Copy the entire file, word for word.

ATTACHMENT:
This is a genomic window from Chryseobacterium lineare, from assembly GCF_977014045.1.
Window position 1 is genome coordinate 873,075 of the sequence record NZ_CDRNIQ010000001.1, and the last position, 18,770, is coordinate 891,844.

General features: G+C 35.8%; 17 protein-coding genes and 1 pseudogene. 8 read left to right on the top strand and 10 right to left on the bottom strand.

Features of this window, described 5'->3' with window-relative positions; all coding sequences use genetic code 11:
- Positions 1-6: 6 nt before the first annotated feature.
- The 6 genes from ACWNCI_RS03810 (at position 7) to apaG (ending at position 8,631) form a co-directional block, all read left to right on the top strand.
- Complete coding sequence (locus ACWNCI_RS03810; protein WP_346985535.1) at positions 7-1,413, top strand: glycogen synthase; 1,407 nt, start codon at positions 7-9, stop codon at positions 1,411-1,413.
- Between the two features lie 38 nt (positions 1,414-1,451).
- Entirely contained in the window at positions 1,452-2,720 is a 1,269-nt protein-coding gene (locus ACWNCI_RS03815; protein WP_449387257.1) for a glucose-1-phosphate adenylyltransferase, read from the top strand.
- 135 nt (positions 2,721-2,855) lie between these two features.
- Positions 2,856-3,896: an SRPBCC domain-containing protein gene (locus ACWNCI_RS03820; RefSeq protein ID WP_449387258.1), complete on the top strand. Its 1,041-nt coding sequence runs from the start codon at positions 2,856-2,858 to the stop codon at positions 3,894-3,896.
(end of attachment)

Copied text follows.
This is a genomic window from Chryseobacterium lineare, from assembly GCF_977014045.1.
Window position 1 is genome coordinate 873,075 of the sequence record NZ_CDRNIQ010000001.1, and the last position, 18,770, is coordinate 891,844.

General features: G+C 35.8%; 17 protein-coding genes and 1 pseudogene. 8 read left to right on the top strand and 10 right to left on the bottom strand.

Features of this window, described 5'->3' with window-relative positions; all coding sequences use genetic code 11:
- Positions 1-6: 6 nt before the first annotated feature.
- The 6 genes from ACWNCI_RS03810 (at position 7) to apaG (ending at position 8,631) form a co-directional block, all read left to right on the top strand.
- Complete coding sequence (locus ACWNCI_RS03810; protein WP_346985535.1) at positions 7-1,413, top strand: glycogen synthase; 1,407 nt, start codon at positions 7-9, stop codon at positions 1,411-1,413.
- Between the two features lie 38 nt (positions 1,414-1,451).
- Entirely contained in the window at positions 1,452-2,720 is a 1,269-nt protein-coding gene (locus ACWNCI_RS03815; protein WP_449387257.1) for a glucose-1-phosphate adenylyltransferase, read from the top strand.
- 135 nt (positions 2,721-2,855) lie between these two features.
- Positions 2,856-3,896: an SRPBCC domain-containing protein gene (locus ACWNCI_RS03820; RefSeq protein ID WP_449387258.1), complete on the top strand. Its 1,041-nt coding sequence runs from the start codon at positions 2,856-2,858 to the stop codon at positions 3,894-3,896.